William Schnorr bypassed a diploma from his Rhode Island high school in order to serve in World War II, but the former small-business owner doesn’t regret it.

“The principal called me into the office (saying), ‘We got a problem – we got a lot of motorcycles in the parking lot,’ ” he recalled. ” ‘You’ve either got to get rid of the motorcycle or do something else.’ ”

His response? “I enlisted … and was off.”

Specifically, he was off to serve as an Army Air Forces bombardier, flying missions to Germany from Bury St. Edmunds, England. Soon, he was doing double duty as a gunner.

“I lost a lot of friends. Every plane that went down had 10 guys on it,” said the former Army sergeant, who served from 1942 to 1945.

On one landing, his bullet-ridden aircraft was down to one engine, and skimmed the treetops. Years later, he wondered if, on one of his runs, he might have bombed his own relatives: His paternal grandparents were immigrants from Germany.


The 91-year-old from Dixfield received a Good Conduct Medal during the war, and as part of the 94th Bombardment Group (Heavy), a Presidential Unit Citation and an Air Medal with oak leaf clusters.

Yet one medal he nearly didn’t receive – he hadn’t gotten his World War II Victory Medal, which is given to all who served in that conflict.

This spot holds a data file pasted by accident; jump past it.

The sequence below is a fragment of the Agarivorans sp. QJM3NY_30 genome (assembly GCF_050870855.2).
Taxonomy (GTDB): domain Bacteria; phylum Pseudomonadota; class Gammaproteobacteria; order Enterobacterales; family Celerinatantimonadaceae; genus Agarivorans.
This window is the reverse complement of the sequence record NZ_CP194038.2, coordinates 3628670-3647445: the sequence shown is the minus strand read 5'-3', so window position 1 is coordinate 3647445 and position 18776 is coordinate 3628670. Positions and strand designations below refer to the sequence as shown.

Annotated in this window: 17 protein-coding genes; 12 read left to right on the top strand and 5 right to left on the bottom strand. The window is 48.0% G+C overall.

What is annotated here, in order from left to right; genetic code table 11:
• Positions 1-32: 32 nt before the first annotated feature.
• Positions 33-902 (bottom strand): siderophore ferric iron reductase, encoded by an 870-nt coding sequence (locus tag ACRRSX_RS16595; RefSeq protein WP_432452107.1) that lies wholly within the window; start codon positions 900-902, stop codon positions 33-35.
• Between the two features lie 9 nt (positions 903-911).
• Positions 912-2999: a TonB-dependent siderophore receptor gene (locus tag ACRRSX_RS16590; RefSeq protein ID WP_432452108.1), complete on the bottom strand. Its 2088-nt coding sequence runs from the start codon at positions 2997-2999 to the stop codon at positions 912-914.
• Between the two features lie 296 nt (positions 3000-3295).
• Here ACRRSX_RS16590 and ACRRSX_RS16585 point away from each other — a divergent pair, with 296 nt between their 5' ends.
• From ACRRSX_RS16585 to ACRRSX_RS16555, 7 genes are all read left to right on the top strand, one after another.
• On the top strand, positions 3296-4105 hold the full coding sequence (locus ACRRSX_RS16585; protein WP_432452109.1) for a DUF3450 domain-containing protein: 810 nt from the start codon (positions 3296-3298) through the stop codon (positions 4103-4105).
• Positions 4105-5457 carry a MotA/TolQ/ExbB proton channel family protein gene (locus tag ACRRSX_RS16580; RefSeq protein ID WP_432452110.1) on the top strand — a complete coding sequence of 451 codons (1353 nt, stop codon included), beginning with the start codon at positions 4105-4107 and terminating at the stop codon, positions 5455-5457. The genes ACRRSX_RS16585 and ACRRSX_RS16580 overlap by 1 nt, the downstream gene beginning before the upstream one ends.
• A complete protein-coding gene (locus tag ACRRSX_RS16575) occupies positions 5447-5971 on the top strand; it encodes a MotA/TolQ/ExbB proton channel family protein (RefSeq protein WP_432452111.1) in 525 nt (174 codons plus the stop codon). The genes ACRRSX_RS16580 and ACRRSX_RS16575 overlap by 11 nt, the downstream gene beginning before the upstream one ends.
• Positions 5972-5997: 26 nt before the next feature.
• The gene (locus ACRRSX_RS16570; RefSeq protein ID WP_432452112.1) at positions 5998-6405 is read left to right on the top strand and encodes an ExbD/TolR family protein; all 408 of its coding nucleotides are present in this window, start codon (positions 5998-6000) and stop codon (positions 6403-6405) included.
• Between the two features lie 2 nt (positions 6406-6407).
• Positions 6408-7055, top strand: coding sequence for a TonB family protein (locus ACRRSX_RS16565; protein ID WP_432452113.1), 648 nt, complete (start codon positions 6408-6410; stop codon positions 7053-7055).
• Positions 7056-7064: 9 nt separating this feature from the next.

Schnorr finally was awarded that medal in a July ceremony at Sen. Angus King’s Augusta office. The senator helped secure the medal after welcoming home Schnorr and other World War II veterans from an Honor Flight last fall.

The Honor Flight trips bring older veterans to Washington, D.C., at no charge to them to see the memorials erected in their honor. Among them is the World War II Memorial. Schnorr’s daughter Lynn, 52, of Stratton escorted her dad on the trip.

She hadn’t seen him cry much in her life, she said, but the tears flowed during “the best weekend” of his life.

“Here they all were, 90-year-old men … acting like a bunch of 20-year-olds,” said Lynn. “It seemed like almost instantly these guys were bonding.”


Though he experienced the “terrible” reality of war, Schnorr said his military service imbued him with perspective and a sense of responsibility that have served him well, especially through tragedies, such as losing a brother in a plane crash, a teenage son to an automobile accident and his second wife to cancer.

Schnorr has six living children and several stepchildren and grandchildren. He celebrated his birthday in September with a fishing trip “up to camp” near Jackman with his son Dwayne, 62, of Rhode Island.

The World War II veteran is also anticipating driving his pickup to help his daughter, Jill, 23, move from Portland to New Hampshire. Schnorr himself moved to Maine in the mid-1980s to care for his dad, selling his Rhode Island home and rentals and giving Dwayne his heavy equipment operating business.

Until four years ago, Schnorr still ran a portable sawmill. He still cuts firewood, mows the lawn and picks apples with his wife, Fe. He adopted her son, Mingfeng, 19, a University of Maine sophomore. “Life has been very good to me,” reflected Schnorr, adding that he isn’t fond of empty nester-hood. “I never got in any trouble … outside of owning a motorcycle.”

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